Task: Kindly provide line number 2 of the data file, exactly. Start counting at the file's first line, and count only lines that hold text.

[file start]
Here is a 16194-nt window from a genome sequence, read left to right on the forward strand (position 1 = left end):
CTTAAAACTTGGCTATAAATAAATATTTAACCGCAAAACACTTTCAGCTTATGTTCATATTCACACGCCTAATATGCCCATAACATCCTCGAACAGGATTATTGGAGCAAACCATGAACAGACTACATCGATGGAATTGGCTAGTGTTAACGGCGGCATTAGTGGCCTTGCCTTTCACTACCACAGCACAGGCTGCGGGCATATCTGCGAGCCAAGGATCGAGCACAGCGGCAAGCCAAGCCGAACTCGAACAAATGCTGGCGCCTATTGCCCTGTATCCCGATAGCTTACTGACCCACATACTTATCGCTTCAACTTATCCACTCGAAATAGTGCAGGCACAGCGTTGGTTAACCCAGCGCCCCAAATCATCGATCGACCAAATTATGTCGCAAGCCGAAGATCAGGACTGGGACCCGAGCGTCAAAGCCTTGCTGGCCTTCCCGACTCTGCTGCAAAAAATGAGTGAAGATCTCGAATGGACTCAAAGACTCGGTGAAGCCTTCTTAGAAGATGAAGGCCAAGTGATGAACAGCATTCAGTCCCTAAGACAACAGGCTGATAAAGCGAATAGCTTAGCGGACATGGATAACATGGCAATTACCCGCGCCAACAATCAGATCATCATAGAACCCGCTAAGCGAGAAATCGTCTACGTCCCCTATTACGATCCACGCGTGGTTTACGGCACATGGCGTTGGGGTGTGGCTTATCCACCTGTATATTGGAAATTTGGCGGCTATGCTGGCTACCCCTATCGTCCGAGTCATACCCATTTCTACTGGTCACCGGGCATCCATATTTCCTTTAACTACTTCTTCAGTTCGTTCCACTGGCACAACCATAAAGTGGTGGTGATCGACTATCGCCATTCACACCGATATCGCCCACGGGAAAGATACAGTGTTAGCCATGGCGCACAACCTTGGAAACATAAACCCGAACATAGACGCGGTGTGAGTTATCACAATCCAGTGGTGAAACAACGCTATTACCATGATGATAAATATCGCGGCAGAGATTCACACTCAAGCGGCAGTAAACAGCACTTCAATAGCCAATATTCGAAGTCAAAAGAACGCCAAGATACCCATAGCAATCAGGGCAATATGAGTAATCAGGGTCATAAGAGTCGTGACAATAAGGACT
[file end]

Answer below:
CTTAAAACTTGGCTATAAATAAATATTTAACCGCAAAACACTTTCAGCTTATGTTCATATTCACACGCCTAATATGCCCATAACATCCTCGAACAGGATTATTGGAGCAAACCATGAACAGACTACATCGATGGAATTGGCTAGTGTTAACGGCGGCATTAGTGGCCTTGCCTTTCACTACCACAGCACAGGCTGCGGGCATATCTGCGAGCCAAGGATCGAGCACAGCGGCAAGCCAAGCCGAACTCGAACAAATGCTGGCGCCTATTGCCCTGTATCCCGATAGCTTACTGACCCACATACTTATCGCTTCAACTTATCCACTCGAAATAGTGCAGGCACAGCGTTGGTTAACCCAGCGCCCCAAATCATCGATCGACCAAATTATGTCGCAAGCCGAAGATCAGGACTGGGACCCGAGCGTCAAAGCCTTGCTGGCCTTCCCGACTCTGCTGCAAAAAATGAGTGAAGATCTCGAATGGACTCAAAGACTCGGTGAAGCCTTCTTAGAAGATGAAGGCCAAGTGATGAACAGCATTCAGTCCCTAAGACAACAGGCTGATAAAGCGAATAGCTTAGCGGACATGGATAACATGGCAATTACCCGCGCCAACAATCAGATCATCATAGAACCCGCTAAGCGAGAAATCGTCTACGTCCCCTATTACGATCCACGCGTGGTTTACGGCACATGGCGTTGGGGTGTGGCTTATCCACCTGTATATTGGAAATTTGGCGGCTATGCTGGCTACCCCTATCGTCCGAGTCATACCCATTTCTACTGGTCACCGGGCATCCATATTTCCTTTAACTACTTCTTCAGTTCGTTCCACTGGCACAACCATAAAGTGGTGGTGATCGACTATCGCCATTCACACCGATATCGCCCACGGGAAAGATACAGTGTTAGCCATGGCGCACAACCTTGGAAACATAAACCCGAACATAGACGCGGTGTGAGTTATCACAATCCAGTGGTGAAACAACGCTATTACCATGATGATAAATATCGCGGCAGAGATTCACACTCAAGCGGCAGTAAACAGCACTTCAATAGCCAATATTCGAAGTCAAAAGAACGCCAAGATACCCATAGCAATCAGGGCAATATGAGTAATCAGGGTCATAAGAGTCGTGACAATAAGGACT